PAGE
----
The day the Solicitation became public, TCF submitted two FOIA requests to the Department, asking for disclosure of the application submitted by ACICS and the compliance report submitted by the ABA. See Habash Decl. ¶ 11; Compl. Exs. B, C. TCF, a nonpartisan, non-profit section 501(c)(3) organization, devotes substantial resources to ensuring that accrediting agencies comply with the standards for recognition. See Habash Decl. ¶ 3. TCF intended to use the application and compliance report to provide an informed response to the Solicitation. As such, TCF also requested expedited processing in light of the looming deadline for written third-party comments. See Compl. Ex. B at 1-3, Ex. C at 1-4. On February 6, 2018, the Department informed TCF that it denied the requests for expedition. See Habash Decl. ¶ 17; Compl. Exs. F & G. TCF then initiated this action.

         On February 8, 2018, TCF filed a Complaint against the Department, seeking declaratory and injunctive relief. Upon filing the complaint, TCF e-mailed the Department with a courtesy copy of the Complaint and informed it that TCF was preparing to file for emergency relief unless a resolution could be reached. Elson Decl. Ex. 1. The Department declined to respond. On February 12, 2018, TCF again reach out to the Department but received no response. Id. On February 13, 2018, TCF moved for a temporary restraining order ("TRO") and preliminary injunction ("PI"), and the Court issued an order to show cause. Dkts. 14-15. Today, two days later, both parties appeared at a hearing, and the Court is prepared to rule on a TRO.


         Federal Rule of Civil Procedure 65(a)(1) provides that a "court may issue a preliminary injunction only on notice to the adverse party." Although the Rule does not specify when notice must be given, Rule 6(c) states that any motion must be served, along with notice of the hearing thereof, at least 14 days before the time set for the hearing. Fed.R.Civ.P. 6(c). Although the Court has discretion to modify this period when the urgency that is characteristic of the preliminary-injunction context warrants it, see Anderson v. Davila, 125 F.3d 148, 156 (3d Cir. 1997), the Court declines to exercise that discretion here, where the Department asserts that its operations will be impaired by a long delay in the recognition process and the Court believes that further argument and evidence regarding the Department's processes would be helpful. Hence, the Court finds it appropriate to grant only a TRO at this stage. Nevertheless, the Court exercises its discretion to schedule the next hearing for February 22, 2018, which is only 9 days from the date the motion was filed but 14 days from the date TCF provided notice of the Complaint and its intent to seek emergency relief. Per Rule 65(b)(2), the TRO will expire 14 days from today, on March 1, 2018, barring the grant or denial of a preliminary injunction before that date.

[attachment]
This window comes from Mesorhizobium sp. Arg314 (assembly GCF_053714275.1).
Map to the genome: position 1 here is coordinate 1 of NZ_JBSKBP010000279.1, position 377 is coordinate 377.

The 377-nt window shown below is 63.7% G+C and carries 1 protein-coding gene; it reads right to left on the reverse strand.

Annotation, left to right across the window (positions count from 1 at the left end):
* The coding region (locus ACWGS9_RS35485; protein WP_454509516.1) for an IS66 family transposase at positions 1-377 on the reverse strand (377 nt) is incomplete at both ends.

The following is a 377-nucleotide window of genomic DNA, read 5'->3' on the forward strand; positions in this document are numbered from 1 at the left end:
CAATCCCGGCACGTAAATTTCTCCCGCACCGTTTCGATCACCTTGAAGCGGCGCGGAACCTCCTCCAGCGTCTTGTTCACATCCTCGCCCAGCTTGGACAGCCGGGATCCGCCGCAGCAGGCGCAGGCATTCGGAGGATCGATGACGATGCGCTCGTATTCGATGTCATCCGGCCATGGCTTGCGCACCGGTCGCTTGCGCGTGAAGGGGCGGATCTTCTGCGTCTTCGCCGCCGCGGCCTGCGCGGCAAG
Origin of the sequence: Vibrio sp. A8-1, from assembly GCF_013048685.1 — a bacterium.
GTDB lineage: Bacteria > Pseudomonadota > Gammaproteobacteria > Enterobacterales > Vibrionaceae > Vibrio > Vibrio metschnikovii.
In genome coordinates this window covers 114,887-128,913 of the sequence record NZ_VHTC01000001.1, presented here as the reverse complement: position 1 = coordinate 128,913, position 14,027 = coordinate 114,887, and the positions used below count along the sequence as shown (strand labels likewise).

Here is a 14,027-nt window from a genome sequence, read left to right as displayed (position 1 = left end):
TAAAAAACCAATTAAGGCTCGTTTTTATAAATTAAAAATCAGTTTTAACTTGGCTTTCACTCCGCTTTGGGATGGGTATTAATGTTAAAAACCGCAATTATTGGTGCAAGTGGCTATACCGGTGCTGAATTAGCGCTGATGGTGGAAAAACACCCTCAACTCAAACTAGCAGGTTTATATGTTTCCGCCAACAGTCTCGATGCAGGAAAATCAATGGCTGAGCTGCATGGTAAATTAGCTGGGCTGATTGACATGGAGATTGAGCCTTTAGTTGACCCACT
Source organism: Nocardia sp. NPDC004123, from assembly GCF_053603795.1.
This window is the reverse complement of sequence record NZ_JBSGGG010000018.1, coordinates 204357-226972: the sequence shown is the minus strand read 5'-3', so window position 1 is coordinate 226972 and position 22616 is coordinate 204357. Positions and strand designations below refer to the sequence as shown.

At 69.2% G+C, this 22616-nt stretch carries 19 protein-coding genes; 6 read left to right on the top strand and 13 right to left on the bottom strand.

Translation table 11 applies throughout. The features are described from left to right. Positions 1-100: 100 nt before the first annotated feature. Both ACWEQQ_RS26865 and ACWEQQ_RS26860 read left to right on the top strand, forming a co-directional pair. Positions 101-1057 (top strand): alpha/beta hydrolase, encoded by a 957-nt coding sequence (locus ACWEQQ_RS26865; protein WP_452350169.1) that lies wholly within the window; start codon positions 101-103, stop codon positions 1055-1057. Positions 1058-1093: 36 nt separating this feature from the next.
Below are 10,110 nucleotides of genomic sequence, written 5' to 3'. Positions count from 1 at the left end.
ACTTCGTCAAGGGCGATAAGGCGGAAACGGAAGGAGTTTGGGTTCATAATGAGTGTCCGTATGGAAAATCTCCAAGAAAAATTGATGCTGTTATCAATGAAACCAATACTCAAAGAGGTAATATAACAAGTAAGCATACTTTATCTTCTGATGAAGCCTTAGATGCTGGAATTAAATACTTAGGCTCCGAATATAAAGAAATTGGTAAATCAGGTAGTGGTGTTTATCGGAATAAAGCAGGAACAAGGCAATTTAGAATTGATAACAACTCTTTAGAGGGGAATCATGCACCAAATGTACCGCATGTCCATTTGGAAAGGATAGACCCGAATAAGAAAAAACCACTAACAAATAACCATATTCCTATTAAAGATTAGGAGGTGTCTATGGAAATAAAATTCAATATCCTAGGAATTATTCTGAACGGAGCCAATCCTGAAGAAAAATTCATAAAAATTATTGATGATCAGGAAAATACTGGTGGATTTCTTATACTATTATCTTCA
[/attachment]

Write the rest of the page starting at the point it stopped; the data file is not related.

"It is well-established that in this Circuit the standard for an entry of a TRO is the same as for a preliminary injunction." Nat'l Football League Mgmt. Council v. Nat'l Football League Players Ass'n, No. 17-cv-6761, 2017 WL 4685113, at *1 (S.D.N.Y. Oct. 17, 2017). A party seeking a preliminary injunction must show "(a) irreparable harm and (b) either (1) likelihood of success on the merits or (2) sufficiently serious questions going to the merits to make them a fair ground for litigation and a balance of hardships tipping decidedly toward the party requesting the preliminary relief." Citigroup Global Mkts., Inc. v. VCG Special Opportunities Master Fund Ltd., 598 F.3d 30, 35 (2d Cir. 2010).

         The Court finds that TCF is entitled to a TRO prohibiting the Department from enforcing the deadline to submit written comments concerning ACICS and the ABA until the Court is in a position to rule on the PI. Specifically, at least with regard to its Administrative Procedure Act ("APA") claim seeking to extend the comment period, TCF has demonstrated serious questions going to the merits to make them a fair ground for litigation, irreparable harm, and a balance of hardships tipping decidedly in its favor. At this time, the Court expresses no opinion on the merits of TCF's claim that the Department also violated FOIA by declining the requests for expedition.

         First, TCF has established "serious questions going to the merits to make them a fair ground for litigation." Citigroup Global Mkts., 598 F.3d at 35. In a challenge to agency action or inaction under the APA, a reviewing court shall "determine all relevant questions of law, interpret constitutional and statutory provisions, and determine the meaning or applicability of terms of an agency action." 5 U.S.C. § 706. If a court determines that an agency action is "arbitrary, capricious, an abuse of discretion, or otherwise not in accordance with law, " then it "shall. .. hold unlawful and set aside [such] agency action." Id. ยง 706(2). TCF argues that the Department's conduct is arbitrary and capricious because it has denied public ...